Taken from https://twitter.com/NetworkRailSCOT/status/1532285207079944193

The next tweet in the thread goes on to confirm that BEMUs will then be introduced to take advantage of this partial wiring
 

Tayway

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So is the plan to partially wire the Fife Circle in order for BEMUs to operate as far as Perth and Dundee, which can then be cascaded elsewhere when the trickier sections (such as the Forth and Tay Bridges) are completed and replaced by pure EMUs? The map also seems to be missing Levenmouth, which is being electrified at the same time as the line is rebuilt.

Edit – here's the press release, which goes into more detail about the reasonings behind the partial electrification, and also mentions the procurement of new trains to replace the 156s and 318/320s: https://www.networkrailmediacentre.co.uk/news/piling-work-to-get-underway-to-electrify-lines-to-fife

Partial Electrification

The ‘partial’ electrification approach to the decarbonisation of the railway - beyond delivering a reduction in carbon emissions, will also reduce the ongoing net cost to the taxpayer of operating the railway at an earlier point.

Reduced upfront infrastructure and associated capital expenditure makes projects more affordable and enables electrification of key trunk routes to start as a priority so the benefits of electrified railways will be realised earlier. Additionally, it does not preclude full electrification occurring at a future date.

The Fife electrification scheme has been approved for partial electrification, using battery electric multiple units, and further development work is to be undertaken to support this. The project is part of the plan to decarbonise the passenger railway network by 2035.

Rolling stock procurement

Approval has also been given hold a procurement competition to identify a preferred manufacturer and financier for new suburban trains to operate decarbonised rail passenger services on the routes covered by East Kilbride, Fife and Borders routes, replacing 42 Class 156 trains and to replace the 55 Class 318 and 320 trains operating in the Strathclyde area.
 

Starmill

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So is the plan to partially wire the Fife Circle in order for BEMUs to operate as far as Perth and Dundee, which can then be cascaded elsewhere when the trickier sections (such as the Forth and Tay Bridges) are completed and replaced by pure EMUs? The map also seems to be missing Levenmouth, which is being electrified at the same time as the line is rebuilt.

Edit – here's the press release, which goes into more detail about the reasonings behind the partial electrification, and also mentions the procurement of new trains to replace the 156s and 318/320s: https://www.networkrailmediacentre.co.uk/news/piling-work-to-get-underway-to-electrify-lines-to-fife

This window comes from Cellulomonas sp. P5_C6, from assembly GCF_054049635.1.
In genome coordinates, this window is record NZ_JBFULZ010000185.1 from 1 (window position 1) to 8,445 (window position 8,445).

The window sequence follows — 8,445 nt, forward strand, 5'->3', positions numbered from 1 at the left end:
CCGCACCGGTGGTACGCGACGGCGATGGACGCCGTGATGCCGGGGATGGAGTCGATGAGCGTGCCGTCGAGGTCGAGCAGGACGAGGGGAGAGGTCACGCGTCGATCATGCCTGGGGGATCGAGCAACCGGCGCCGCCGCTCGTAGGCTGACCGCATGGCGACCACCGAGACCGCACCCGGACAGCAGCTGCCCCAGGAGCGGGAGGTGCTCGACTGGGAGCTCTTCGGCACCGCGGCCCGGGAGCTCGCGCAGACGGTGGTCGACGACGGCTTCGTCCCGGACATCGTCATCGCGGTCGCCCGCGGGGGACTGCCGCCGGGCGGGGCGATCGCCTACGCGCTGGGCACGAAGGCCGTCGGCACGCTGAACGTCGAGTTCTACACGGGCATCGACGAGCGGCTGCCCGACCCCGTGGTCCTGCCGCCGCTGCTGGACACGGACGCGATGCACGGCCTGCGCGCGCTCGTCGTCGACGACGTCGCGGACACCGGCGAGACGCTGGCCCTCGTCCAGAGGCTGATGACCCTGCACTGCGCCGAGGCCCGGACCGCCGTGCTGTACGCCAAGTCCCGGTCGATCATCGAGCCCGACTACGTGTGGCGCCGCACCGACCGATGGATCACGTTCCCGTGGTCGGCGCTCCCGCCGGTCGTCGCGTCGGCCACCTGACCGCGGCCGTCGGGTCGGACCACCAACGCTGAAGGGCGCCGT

They will probably just have the batteries removed as and when they're no longer needed. Or they may be partially retained in a similar fashion to that of an 803.

The top priority is to displace 156s, as this avoids the expense of any life extension works to them.

Battery units will also be used for the Maryhill line service, assuming it survives!
 

Trainbike46

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They will probably just have the batteries removed as and when they're no longer needed. Or they may be partially retained in a similar fashion to that of an 803.

The top priority is to displace 156s, as this avoids the expense of any life extension works to them.

Battery units will also be used for the Maryhill line service, assuming it survives!
It is also possible that (some of) the battery units originally used on the fife circle get displaced to other lines that won't be fully electrified (Stranraer, West highland, Kyle of Lochalsch, Far north), depending on what option ends up being chosen for those lines and the capabilities of the BEMUs Scotrail ends up getting
 

317 forever

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Cancelling hundreds of trains a week is going some way to their target….maybe just not in the way they intended ?
If they are short of drivers, they can cancel just diesel services and let electric services run as normal. Then they can say they have increased the proportion of zero-carbon services. :lol:
 

calycentral

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That may have been meant to be togue in cheek, but I actually like the idea.
It would certainly make sense to minimise diesel running under the wires where a high percentage of the journey is wired - Turbostars doing stopping Gleneagles to Queen St should maybe be cancelled until wires reach Gleneagles.
 

windingroad

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How likely is it looking, given the current economic challenges, that the original fairly comprehensive electrification plan will be completed?